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I'm trying to replace the last occurence of a comma in a text with "and" using strrchr() and str_replace().


$likes = 'Apple, Samsung, Microsoft';
$likes = str_replace(strrchr($likes, ','), ' and ', $likes);

But this replaces the entire last word (Microsoft in this case) including the last comma in this string. How can I just remove the last comma and replace it with " and " ?

I need to solve this using strrchr() as a function. That's why this question is no duplicate and more specific.



just provide the answer with function strrchr()

$likes = 'Apple, Samsung, Microsoft';
$portion = strrchr($likes, ',');
$likes = str_replace($portion, (" and" . substr($portion, 1, -1)), $likes);

because strrchr() will

This function returns the portion of string

See Doc here

so we just need only replace the comma symbol should be fine. and the comma will be always the first character when you use strrchr()

See Demo here

Sunday, August 7, 2022

This should work:

$name = "[hi] helloz [hello] (hi) {jhihi}";
echo preg_replace('/[[{(].*?[]})]/' , '', $name);

Paste it somewhere like: to see it work.

Tuesday, October 11, 2022

One way would be:

string = string.replaceAll("^(.*)\.(.*)$","$1!$2");

Alternatively you can use negative lookahead as:

string = string.replaceAll("\.(?!.*\.)","!");

Regex in Action

Monday, December 19, 2022
NSString *str = @"....";  
NSRange lastComma = [str rangeOfString:@"," options:NSBackwardsSearch];

if(lastComma.location != NSNotFound) {
    str = [str stringByReplacingCharactersInRange:lastComma
                                       withString: @" and"];
Wednesday, October 26, 2022


Took me a good while, but here's what I came up with:

function replaceLinks($replacements, $string){
    foreach($replacements as $key=>$val){
        //strings to make sure the search isn't in front of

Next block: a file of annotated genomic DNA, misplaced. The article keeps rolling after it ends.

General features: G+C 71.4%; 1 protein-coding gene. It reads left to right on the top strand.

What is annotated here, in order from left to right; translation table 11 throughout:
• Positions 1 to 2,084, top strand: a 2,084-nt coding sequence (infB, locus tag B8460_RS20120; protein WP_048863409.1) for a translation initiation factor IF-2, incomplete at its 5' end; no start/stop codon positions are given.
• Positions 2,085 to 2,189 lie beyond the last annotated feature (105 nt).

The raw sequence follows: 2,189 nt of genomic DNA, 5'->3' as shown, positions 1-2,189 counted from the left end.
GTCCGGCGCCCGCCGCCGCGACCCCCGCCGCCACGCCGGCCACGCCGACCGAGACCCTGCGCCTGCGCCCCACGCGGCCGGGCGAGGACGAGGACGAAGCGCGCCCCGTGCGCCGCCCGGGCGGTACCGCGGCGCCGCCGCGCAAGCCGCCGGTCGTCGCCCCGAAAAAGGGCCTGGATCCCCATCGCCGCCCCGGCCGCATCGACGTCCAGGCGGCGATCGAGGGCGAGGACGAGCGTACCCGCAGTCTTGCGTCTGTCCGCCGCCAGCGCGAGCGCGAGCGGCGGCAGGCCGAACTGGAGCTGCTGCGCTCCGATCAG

//strings to make sure the search isn't behind
        //check for other searches this is a substring of
        foreach($replacements as $key2=>$val2){
            $b = ($key=='11 22'&&$key2=='11 22 33');
                l('strlen $key2: '.strlen($key2));
                l('strlen $key: '.strlen($key));
                l('strpos: '.(strpos($key2,$key)));

            //the second search is longer and the first is a substring of it
            if(strlen($key2)>strlen($key) && ($pos=strpos($key2,$key))!==false){
                //the first search isn't at the start of the second search ('the ford' and 'ford')
                //it's not at the end ('ford' and 'fords')
    foreach($newReplacements as $key=>$item){
        //negative lookbehind for words or >
        //negative lookbehinds for the beginnings of other searches that this search is a subtring of
        foreach($item['behinds'] as $b){
        //the actual search
        //negative lookaheads for ends of other searches that this is a substring of.
        foreach($item['aheads'] as $a){
        //case insensitive
    return preg_replace($replacementMatches,'"<a href="".$newReplacements[strtolower("$1")]["id"]."">$1</a>"' ,$string);


Pass it an array such as the one you were talking about:

$replaceWith = array('ford mustang'=>123,'ford'=>42,'honda'=>324);

and a string:

$string = "That is a very nice ford mustang, if only every other ford was quite as nice as this honda";

echo replaceLinks($replaceWith,$string);

It gives precedence to larger string keys, so if you have ford and ford mustang, it will replace ford mustang with the link.

Not very practical, but might work.

$string = "That is a very nice ford mustang, if only every other ford was quite as nice as this honda";
$remove = array("/(?<![w>])ford mustang(?![w<])/",'/(?<![>w])ford(?! mustang)(?![<w])/',"/(?<![>w])honda(?![<w])/");
$replaceWith = array("<a href='fordmustangID'>ford mustang</a>","<a href='fordID'>ford</a>","<a href='hondaID'>honda</a>");
echo preg_replace($remove, $replaceWith,$string);

I used regular expressions with negative lookaheads and lookbehinds to make sure the portion of the string we're replacing isn't part of an alphanumeric sequence (like 12ford23 or afford) or touching the start or end tag of an element.

Saturday, December 17, 2022
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